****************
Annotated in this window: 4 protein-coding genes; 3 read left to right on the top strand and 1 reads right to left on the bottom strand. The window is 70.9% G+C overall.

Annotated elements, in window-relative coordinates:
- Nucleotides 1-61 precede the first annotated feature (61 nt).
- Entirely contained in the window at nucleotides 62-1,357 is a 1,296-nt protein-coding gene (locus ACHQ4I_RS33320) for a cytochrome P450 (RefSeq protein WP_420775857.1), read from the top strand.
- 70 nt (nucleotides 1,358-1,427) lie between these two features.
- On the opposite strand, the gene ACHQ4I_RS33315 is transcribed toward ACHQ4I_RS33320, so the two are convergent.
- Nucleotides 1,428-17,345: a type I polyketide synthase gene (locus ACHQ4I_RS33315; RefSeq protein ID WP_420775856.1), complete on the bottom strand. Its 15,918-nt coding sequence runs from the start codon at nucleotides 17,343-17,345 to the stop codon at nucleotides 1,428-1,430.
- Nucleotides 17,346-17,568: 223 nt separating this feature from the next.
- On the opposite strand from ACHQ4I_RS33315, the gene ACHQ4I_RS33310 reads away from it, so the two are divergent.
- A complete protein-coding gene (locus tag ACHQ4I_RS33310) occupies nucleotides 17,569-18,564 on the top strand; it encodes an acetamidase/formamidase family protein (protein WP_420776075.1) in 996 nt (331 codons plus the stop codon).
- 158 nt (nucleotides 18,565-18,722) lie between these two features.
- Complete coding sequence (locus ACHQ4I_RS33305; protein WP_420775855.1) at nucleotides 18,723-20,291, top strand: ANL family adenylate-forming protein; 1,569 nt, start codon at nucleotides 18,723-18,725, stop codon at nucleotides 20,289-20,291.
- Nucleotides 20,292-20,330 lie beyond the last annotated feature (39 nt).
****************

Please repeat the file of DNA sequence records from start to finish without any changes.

Annotated in this window: 4 protein-coding genes; 3 read left to right on the top strand and 1 reads right to left on the bottom strand. The window is 70.9% G+C overall.

Annotated elements, in window-relative coordinates:
- Nucleotides 1-61 precede the first annotated feature (61 nt).
- Entirely contained in the window at nucleotides 62-1,357 is a 1,296-nt protein-coding gene (locus ACHQ4I_RS33320) for a cytochrome P450 (RefSeq protein WP_420775857.1), read from the top strand.
- 70 nt (nucleotides 1,358-1,427) lie between these two features.
- On the opposite strand, the gene ACHQ4I_RS33315 is transcribed toward ACHQ4I_RS33320, so the two are convergent.
- Nucleotides 1,428-17,345: a type I polyketide synthase gene (locus ACHQ4I_RS33315; RefSeq protein ID WP_420775856.1), complete on the bottom strand. Its 15,918-nt coding sequence runs from the start codon at nucleotides 17,343-17,345 to the stop codon at nucleotides 1,428-1,430.
- Nucleotides 17,346-17,568: 223 nt separating this feature from the next.
- On the opposite strand from ACHQ4I_RS33315, the gene ACHQ4I_RS33310 reads away from it, so the two are divergent.
- A complete protein-coding gene (locus tag ACHQ4I_RS33310) occupies nucleotides 17,569-18,564 on the top strand; it encodes an acetamidase/formamidase family protein (protein WP_420776075.1) in 996 nt (331 codons plus the stop codon).
- 158 nt (nucleotides 18,565-18,722) lie between these two features.
- Complete coding sequence (locus ACHQ4I_RS33305; protein WP_420775855.1) at nucleotides 18,723-20,291, top strand: ANL family adenylate-forming protein; 1,569 nt, start codon at nucleotides 18,723-18,725, stop codon at nucleotides 20,289-20,291.
- Nucleotides 20,292-20,330 lie beyond the last annotated feature (39 nt).